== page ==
Q: My husband and I booked a flight through CheapOair on Air Canada from Chicago to Copenhagen, Denmark, with a return flight from Rome to Chicago. We bought insurance, also through CheapOair, with Trip Mate. We had to cancel the trip because my husband fell ill.

I filed a claim, but Trip Mate denied it, saying that my husband had a pre-existing medical condition. He is 89 years old. Can you help us?

A: Normally, a case like yours is a nonstarter. Your husband has chronic obstructive pulmonary disease, and according to the records you sent, he sought treatment before your trip. It looked like you didn't have a chance.

Insurance companies don't always cover pre-existing conditions because if they did, their customers could buy a policy on which they're more likely to file a claim. And I know what you're thinking — isn't that the point of travel insurance? It is. I'm not saying it makes sense.

When Trip Mate reviewed your husband's claim, it saw that he has COPD and quickly closed the case. I've seen this happen time and again. Usually, no amount of arguing will change the outcome. Except this time.

I should note that there was another complicating factor: your computer skills. Because you were uncomfortable sending your documentation by computer, you asked your son and daughter-in-law for help. When that happens, inevitably things get lost in translation. Even after they furnished all the records, I still didn't think you had a case.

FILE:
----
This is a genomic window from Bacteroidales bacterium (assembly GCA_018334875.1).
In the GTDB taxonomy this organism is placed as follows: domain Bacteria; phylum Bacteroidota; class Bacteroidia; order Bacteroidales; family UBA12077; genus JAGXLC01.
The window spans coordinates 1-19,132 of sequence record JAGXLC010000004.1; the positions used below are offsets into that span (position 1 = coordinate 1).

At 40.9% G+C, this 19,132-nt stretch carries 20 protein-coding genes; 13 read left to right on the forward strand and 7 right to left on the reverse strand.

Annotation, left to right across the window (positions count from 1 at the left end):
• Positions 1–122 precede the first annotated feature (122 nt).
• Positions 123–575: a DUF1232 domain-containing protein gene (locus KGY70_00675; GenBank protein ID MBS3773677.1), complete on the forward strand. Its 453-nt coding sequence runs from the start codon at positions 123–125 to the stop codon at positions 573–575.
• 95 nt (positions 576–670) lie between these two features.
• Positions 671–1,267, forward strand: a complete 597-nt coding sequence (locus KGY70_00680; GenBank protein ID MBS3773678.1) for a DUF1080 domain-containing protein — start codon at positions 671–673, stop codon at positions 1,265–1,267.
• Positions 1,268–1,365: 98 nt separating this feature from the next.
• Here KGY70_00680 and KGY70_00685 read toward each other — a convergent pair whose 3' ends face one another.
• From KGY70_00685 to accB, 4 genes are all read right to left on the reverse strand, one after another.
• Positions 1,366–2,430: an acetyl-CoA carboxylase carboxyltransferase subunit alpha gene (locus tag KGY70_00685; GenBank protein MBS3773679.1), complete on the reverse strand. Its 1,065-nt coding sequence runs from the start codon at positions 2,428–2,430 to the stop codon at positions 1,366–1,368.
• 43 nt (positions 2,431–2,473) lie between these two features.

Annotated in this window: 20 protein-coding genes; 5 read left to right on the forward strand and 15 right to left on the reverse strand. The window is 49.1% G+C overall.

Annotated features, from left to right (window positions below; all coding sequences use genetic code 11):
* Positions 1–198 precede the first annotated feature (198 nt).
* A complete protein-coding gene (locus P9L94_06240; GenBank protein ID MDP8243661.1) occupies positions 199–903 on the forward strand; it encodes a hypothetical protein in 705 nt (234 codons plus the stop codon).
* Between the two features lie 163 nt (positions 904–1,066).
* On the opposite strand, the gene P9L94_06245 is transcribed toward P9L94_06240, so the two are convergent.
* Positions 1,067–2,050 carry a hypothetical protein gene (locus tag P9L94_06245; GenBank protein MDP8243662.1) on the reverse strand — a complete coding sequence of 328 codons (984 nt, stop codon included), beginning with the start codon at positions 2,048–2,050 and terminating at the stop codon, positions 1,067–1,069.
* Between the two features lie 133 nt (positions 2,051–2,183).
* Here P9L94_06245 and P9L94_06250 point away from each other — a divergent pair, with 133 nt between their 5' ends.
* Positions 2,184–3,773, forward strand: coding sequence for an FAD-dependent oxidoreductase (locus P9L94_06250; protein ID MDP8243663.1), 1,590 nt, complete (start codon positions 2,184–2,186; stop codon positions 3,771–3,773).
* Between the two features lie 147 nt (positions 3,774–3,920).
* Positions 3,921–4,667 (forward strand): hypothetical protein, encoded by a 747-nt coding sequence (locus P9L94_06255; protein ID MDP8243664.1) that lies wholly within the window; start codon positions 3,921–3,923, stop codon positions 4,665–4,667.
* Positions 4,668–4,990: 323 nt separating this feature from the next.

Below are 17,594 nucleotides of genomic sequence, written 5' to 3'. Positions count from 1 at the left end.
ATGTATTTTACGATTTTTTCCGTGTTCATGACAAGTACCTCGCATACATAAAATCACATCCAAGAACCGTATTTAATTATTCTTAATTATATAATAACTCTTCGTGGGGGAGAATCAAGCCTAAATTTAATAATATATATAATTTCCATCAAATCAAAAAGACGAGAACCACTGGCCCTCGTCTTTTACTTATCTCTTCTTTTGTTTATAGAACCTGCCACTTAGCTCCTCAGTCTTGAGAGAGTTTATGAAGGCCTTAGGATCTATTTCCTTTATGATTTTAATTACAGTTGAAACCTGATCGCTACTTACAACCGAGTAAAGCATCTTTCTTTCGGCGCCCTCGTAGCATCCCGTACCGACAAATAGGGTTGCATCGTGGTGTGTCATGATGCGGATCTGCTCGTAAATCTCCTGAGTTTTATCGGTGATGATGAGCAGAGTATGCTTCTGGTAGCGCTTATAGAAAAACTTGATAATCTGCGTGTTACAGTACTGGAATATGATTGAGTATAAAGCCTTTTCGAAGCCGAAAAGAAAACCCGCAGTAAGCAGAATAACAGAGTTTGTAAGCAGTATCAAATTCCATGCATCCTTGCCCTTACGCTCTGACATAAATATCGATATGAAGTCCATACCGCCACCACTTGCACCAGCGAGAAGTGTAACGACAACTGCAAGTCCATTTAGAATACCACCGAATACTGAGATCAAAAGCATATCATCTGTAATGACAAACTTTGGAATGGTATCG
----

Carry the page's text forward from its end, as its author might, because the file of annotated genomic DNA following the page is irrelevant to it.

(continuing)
Your insurance denial is an important reminder to never give up, even when it looks like there's no hope. But also, for those who don't like computers, consider brushing up on your skills. It can make a difference when you're trying to fix a consumer problem, whether you're 9 or 90.

What made me pursue this for you? It was your airline ticket purchased through CheapOair. I have a good relationship with the company, and it appeared that the agency had charged you $280 in cancellation fees on top of giving you a flight credit that lasted a year from the date of your initial reservation. And that remaining flight credit was about to expire.

I thought CheapOair might be able to help you with the cancellation fees or negotiate a little more time to use your ticket.

An appeal to one of the executives also might have helped. I list contact information for both CheapOair (Fareportal is its parent company) and Trip Mate on my consumer-advocacy site, elliott.org.

So I contacted CheapOair on your behalf. CheapOair went far beyond a refund: It decided to refile your insurance claim on your behalf. And this time, Trip Mate honored it, paying you $5,367. CheapOair also refunded your cancellation fees.

Christopher Elliott is the ombudsman for National Geographic Traveler magazine. Read more tips on his blog, elliott.org, or e-mail him at chris@elliott.org.